Before I got sick, I worked in mortgage banking. It was a high-stress industry, particularly for the loan processors who usually worked (for loan approvals) with multiple loan officers, under pressure from them and the realtors who represented both the sellers and buyers. (I believe it’s different now with loan officers entering applications themselves with pre-qualifications calculated by a computer.)
One day I watched a rushed, hard-working young woman trying to type an address onto an envelope. In a rush, she became frustrated and angry, yanked the first envelope from the typewriter and quickly turned another in. I saw “smoke” coming from the machine, which wasn’t ‘really there,’ but the typewriter stopped working just the same. Though I doubt machines have energy fields, something happened, and I had to acknowledge the relationship between our minds and machines.
Years ago, friends and I published a small, community newspaper that focused on people making a positive difference in the community. I will never forget those years and how fulfilling that work was, because we made a positive difference, too. Our equipment was older and we never had a lot of money—ah, vocations of the heart—and we were always on a deadline. We often had to pray over one piece of equipment (we jokingly called it “laying on of hands”) to get it to work.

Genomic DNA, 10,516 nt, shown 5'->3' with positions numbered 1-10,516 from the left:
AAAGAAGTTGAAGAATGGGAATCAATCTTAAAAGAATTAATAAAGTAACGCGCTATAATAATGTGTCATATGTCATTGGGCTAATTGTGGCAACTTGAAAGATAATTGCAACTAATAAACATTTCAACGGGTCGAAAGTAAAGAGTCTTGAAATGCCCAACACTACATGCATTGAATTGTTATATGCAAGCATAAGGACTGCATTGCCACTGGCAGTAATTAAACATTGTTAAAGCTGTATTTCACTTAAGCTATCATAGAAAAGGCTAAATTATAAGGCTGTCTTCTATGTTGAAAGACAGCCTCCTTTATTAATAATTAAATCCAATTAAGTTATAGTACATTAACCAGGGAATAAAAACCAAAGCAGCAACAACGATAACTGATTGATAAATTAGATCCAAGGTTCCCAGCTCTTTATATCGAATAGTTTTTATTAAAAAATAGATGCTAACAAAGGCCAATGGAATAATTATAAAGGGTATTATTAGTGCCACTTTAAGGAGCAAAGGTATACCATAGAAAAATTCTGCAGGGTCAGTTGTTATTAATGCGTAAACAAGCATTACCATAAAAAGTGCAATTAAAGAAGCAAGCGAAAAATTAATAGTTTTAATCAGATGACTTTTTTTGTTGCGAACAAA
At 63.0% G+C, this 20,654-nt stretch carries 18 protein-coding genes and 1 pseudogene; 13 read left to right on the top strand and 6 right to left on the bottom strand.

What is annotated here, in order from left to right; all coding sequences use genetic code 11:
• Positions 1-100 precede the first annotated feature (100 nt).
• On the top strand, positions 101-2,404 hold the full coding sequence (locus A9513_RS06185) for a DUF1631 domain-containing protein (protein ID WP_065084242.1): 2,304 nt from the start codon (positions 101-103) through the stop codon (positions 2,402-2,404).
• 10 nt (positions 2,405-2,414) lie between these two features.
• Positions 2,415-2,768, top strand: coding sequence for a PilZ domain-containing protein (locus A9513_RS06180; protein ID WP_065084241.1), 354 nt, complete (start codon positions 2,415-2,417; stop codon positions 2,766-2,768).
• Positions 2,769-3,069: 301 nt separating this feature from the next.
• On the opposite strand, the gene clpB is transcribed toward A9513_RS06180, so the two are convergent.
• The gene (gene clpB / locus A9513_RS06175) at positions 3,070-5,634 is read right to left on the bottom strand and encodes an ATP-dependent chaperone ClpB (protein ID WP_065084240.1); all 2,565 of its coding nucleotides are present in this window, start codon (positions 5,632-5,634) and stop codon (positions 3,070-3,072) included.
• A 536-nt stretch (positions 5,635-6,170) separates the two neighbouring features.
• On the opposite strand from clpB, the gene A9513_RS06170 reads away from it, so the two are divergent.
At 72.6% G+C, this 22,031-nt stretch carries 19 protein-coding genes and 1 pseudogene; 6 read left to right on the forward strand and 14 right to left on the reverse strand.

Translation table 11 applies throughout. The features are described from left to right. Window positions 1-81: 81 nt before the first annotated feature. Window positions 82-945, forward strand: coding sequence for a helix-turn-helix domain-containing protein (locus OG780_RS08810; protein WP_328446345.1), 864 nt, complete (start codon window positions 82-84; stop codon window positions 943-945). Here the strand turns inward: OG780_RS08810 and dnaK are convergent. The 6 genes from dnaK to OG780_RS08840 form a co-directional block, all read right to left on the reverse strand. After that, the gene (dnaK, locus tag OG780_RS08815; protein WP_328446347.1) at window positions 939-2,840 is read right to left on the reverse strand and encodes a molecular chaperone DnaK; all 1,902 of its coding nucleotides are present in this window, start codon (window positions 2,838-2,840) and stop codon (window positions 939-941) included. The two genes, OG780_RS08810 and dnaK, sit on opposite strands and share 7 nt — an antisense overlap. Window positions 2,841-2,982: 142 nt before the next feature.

At last we had to call a repairman (I know it’s hard to believe, but people actually repaired machines back in those days. They were built to last, not for planned obsolescence and to load up and poison landfills.) As the repairman worked on it, he asked how long it hadn’t been working. We told him we barely got our last issue out, but that it had been giving us problems for months. Incredulous, he called us to the machine and showed us where two parts had separated and said that it could not have worked unless the electricity somehow arced over several inches of space between the parts. We laughed and told him about our “laying on of hands.”
And that brings me to “Ol’ Bessie,” as I named my 1998 Mazda MPV a couple of years ago. Somehow, the car knows we need her (my daughter and I live on disability benefits) and she works for and with us. I often express my gratitude to the heavens, and to Ol’ Bess, with a pat on the dashboard.
It doesn’t make any sense that machines should be affected by our thoughts and prayers—they’re not living things like plants—but they are. I have “electrical” (bad attitude) problems with my computer and getting online. You’d think I’d know better. But my question is, if our thoughts and emotions can affect equipment, can you imagine what we are doing to each other, and the world?